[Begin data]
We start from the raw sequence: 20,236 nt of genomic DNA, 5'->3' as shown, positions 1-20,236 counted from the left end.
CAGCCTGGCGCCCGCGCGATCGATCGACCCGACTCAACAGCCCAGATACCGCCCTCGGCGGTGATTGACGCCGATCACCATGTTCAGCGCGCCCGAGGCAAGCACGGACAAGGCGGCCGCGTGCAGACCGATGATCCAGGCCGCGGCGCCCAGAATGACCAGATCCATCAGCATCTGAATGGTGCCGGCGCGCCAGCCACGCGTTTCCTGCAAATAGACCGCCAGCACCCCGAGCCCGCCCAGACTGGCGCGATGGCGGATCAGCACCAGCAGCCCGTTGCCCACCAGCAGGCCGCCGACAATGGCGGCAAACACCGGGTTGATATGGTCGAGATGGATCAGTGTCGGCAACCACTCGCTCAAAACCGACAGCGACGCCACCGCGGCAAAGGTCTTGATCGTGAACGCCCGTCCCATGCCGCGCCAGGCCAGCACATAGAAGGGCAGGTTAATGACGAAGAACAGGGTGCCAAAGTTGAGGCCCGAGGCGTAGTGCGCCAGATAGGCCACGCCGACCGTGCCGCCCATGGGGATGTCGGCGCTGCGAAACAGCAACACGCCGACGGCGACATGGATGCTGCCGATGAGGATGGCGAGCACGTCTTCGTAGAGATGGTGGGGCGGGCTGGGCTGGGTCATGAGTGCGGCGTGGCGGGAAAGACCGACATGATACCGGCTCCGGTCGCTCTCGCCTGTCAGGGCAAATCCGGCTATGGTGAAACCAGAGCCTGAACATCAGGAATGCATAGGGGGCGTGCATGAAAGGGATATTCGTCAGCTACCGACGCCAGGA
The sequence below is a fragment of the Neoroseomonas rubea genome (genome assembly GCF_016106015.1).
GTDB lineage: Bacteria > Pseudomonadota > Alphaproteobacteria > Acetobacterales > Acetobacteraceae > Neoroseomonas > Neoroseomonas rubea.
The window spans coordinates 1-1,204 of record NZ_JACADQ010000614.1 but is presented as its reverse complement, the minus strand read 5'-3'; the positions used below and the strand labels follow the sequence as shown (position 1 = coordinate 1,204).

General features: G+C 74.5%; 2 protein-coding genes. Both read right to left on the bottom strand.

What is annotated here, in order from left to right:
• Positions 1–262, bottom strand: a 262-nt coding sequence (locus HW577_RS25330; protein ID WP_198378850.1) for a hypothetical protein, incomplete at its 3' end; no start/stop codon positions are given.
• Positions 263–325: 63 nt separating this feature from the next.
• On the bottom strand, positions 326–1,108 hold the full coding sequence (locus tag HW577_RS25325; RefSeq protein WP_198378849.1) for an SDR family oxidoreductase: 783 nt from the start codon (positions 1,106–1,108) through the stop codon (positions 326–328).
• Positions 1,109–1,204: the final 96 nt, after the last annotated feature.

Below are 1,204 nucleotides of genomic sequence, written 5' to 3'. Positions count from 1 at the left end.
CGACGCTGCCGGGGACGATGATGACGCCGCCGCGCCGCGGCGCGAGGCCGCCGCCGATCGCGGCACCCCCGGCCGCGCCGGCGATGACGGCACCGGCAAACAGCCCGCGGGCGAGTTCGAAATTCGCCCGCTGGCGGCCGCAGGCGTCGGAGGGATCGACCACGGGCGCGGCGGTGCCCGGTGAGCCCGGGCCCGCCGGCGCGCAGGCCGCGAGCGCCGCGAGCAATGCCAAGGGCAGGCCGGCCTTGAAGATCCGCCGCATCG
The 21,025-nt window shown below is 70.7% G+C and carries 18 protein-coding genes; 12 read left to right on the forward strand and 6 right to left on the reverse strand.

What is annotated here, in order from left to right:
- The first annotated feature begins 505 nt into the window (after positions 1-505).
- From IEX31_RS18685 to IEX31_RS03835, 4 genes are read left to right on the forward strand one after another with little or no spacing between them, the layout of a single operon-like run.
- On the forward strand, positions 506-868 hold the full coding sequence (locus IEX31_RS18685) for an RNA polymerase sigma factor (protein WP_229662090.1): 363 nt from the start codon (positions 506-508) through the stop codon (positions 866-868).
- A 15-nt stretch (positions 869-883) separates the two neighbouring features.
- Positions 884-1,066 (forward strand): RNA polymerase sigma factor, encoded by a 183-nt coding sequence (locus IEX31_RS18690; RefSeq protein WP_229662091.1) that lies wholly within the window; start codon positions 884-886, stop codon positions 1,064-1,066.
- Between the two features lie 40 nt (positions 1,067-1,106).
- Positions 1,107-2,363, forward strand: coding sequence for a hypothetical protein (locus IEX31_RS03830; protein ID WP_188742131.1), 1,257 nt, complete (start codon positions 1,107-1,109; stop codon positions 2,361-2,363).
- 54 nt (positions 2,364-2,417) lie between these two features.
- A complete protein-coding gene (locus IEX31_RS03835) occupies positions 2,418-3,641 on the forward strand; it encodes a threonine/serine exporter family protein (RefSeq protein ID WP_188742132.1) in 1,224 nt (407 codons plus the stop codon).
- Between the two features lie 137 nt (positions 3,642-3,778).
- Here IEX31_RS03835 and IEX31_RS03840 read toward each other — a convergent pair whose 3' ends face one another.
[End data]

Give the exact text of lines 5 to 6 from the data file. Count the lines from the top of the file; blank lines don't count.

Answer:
The window spans coordinates 1-1,204 of record NZ_JACADQ010000614.1 but is presented as its reverse complement, the minus strand read 5'-3'; the positions used below and the strand labels follow the sequence as shown (position 1 = coordinate 1,204).

General features: G+C 74.5%; 2 protein-coding genes. Both read right to left on the bottom strand.